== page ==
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Nano Chitosan Coated Cotton Fiber (NCCCF) for the Removal of Heavy Metals from Industrial Effluents Volume 46- Issue 1

Marufuzzaman1, Firoz Ahmed1,2 and Md. Ibrahim H Mondal1*

  • 1Polymer and Textile Research Lab, Department of Applied Chemistry and Chemical Engineering, Rajshahi University, Bangladesh
  • 2BCSIR Laboratories Rajshahi, Bangladesh Council of Scientific and Industrial Research, Bangladesh

Received: August 27, 2022;   Published: September 09, 2022

*Corresponding author: Md. Ibrahim H Mondal, Polymer and Textile Research Lab, Department of Applied Chemistry and Chemical Engineering, Rajshahi University, Rajshahi-6205, Bangladesh

DOI: 10.26717/BJSTR.2022.46.007295

Abstract PDF


Chitosan nanoparticles were prepared by crosslinking chitosan with sodium tripolyphosphate. Chitosan nanoparticles (chitosan NP) were effectively coated on cotton fiber surfaces during adsorption using citric acid as a crosslinking agent. The attachment of nano-chitosan onto cotton fiber was confirmed by Fourier transform infrared spectroscopy (FTIR) and scanning electron microscopy (SEM). Nano chitosan Coated Cotton Fiber (NCCCF) was used in the removal of heavy metals, such as Cr, Cd and Ni from water samples. The effect of parameters, such as temperature, pH, contact time, and the adsorbent dosage was investigated to know the kinetics and thermodynamics of the adsorption. The experimental isotherm data were analyzed using the Langmuir equation for each sample and the enhanced equilibrium adsorption capacity (Qe) of NCCCF has calculated which results were 3.85 mmol/g, 2.31 mmol/g and 2.75 mmol/g for Cr6+, Cd2+and Ni2+ respectively. Antimicrobial properties were also developed in the cotton fibers after the crosslinking of nano chitosan.

Keywords: Nano Chitosan; Cotton Fiber; Antimicrobial; Heavy Metals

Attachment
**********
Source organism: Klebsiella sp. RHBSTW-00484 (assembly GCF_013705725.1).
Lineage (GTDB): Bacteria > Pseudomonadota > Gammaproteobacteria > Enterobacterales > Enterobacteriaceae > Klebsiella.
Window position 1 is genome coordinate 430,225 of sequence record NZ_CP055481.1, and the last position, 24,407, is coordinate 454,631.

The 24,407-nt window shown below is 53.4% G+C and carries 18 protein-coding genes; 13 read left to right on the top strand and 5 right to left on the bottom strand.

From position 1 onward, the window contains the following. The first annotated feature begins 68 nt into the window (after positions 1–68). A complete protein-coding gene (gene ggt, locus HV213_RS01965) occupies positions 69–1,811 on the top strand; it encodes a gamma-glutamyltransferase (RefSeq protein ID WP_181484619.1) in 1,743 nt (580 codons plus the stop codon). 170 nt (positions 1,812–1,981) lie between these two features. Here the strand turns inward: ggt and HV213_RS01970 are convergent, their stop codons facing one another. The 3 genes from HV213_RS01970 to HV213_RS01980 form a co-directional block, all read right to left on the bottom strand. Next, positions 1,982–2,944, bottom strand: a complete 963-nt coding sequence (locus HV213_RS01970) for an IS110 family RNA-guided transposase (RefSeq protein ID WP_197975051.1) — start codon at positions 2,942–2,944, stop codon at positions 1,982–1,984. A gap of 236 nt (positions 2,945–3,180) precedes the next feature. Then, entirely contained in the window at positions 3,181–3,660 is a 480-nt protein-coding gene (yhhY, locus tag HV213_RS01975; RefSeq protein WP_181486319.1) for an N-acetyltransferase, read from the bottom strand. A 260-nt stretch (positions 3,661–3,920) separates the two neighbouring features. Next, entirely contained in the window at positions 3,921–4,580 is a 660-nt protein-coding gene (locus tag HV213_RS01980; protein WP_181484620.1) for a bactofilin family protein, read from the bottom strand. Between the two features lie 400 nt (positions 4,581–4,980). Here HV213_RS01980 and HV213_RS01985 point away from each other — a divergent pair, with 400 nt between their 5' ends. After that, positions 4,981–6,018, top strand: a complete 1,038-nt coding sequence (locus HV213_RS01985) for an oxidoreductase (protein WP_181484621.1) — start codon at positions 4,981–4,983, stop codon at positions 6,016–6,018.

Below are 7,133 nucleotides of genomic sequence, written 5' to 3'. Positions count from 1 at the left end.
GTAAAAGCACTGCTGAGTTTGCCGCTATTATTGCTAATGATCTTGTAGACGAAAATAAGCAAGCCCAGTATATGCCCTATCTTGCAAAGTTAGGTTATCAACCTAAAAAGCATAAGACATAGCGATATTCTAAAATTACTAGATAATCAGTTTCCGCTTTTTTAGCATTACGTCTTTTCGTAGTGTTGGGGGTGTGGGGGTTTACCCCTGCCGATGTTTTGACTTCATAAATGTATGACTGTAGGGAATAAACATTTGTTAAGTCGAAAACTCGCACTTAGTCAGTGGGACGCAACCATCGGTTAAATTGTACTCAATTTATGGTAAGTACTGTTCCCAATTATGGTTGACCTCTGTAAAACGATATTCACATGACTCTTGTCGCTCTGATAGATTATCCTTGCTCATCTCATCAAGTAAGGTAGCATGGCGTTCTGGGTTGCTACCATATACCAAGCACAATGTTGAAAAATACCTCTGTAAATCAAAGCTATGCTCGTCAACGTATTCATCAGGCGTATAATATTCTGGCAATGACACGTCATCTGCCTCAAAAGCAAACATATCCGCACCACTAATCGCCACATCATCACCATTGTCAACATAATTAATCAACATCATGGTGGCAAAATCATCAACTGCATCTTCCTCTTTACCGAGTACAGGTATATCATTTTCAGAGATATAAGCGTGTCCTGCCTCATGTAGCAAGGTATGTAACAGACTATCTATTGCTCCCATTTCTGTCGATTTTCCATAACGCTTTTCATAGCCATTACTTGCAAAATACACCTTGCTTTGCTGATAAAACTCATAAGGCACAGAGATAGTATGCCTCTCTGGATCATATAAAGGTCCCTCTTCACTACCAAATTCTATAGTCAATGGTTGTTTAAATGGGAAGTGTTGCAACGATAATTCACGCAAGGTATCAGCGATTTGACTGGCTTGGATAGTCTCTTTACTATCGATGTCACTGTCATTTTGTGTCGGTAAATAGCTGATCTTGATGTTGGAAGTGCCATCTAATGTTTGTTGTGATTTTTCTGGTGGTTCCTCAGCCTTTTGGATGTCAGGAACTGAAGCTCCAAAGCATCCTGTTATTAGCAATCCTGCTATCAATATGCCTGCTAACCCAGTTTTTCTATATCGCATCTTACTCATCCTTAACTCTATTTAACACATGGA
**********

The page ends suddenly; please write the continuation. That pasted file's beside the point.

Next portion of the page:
Worldwide water request has been continually expanding to satisfy the developing requirements of food creation and the food of the human populace [1]. Water from horticultural, homegrown, and mechanical exercises is delivered into the climate as wastewater [2]. Water contamination is among the rising need worries in the 21st century, for both developing and developed nations [3]. A huge number of water toxins have been contaminating worldwide waters for more than fifty years. These incorporate natural and inorganic miniature toxins, poisonous substantial metals, metalloids, supplements, and manufactured natural synthetics. [2-4]. Innovative work on various materials and methods has uncovered a few promising roads in such a manner. Wastewater impurities, particularly heavy metals, can be taken out from wastewater utilizing various grounded strategies. These incorporate adsorption, nanofiltration, turn-around assimilation, dissolvable extraction, substance precipitation, buoyancy, coagulation and flocculation, layer filtration, ion exchange, and so forth [5]. These methods are flexible and versatile as far as materials and synthetic compounds are utilized [6]. As per many explorations examines looked into here, biomaterials have a high potential for harmless to the ecosystem wastewater treatment procedures like adsorption [7]. A few materials from agrarian origin incorporate hemicelluloses, cellulose (with or without adjustment), gelatin, protein, and lignin [8]. Cotton fiber (CF) as a significant cellulosic segment, can be utilized for the removal of heavy metals. [9]. Some operational problems occur when using agricultural by-products as adsorbents including the low capacity of adsorption in raw form and can be overcome by physically or chemically modifying the adsorbent.

The objectives of the research are to:

i. Prepares Nano Chitosan Coated Cotton Fiber (NCCCF) by crosslinking cotton fiber with Nano chitosan by citric acid.

ii. Minimize the harmful dye and heavy metal contents in textile and tannery effluents for protecting Environment.

iii. Develop a bacterial-resistant fabric filter that can also remove heavy metals and dye compounds from industrial effluents.



Cotton fiber, citric acid monohydrate (C6H8O7.H2O), NaOH, HCl, CH3COOH, STPP, Tween 80 etc. were purchased and used without further purification.


Preparation of Chitosan from Shrimp Waste: Shrimp shell was first collected from the Koyra, Khulna and dried and crushed for the efficient extraction of chitin. The process of preparation of chitosan involved 3 steps: Demineralization, Deproteinization and Deacetylation [10].

Chemical Modification ff Cotton Fibers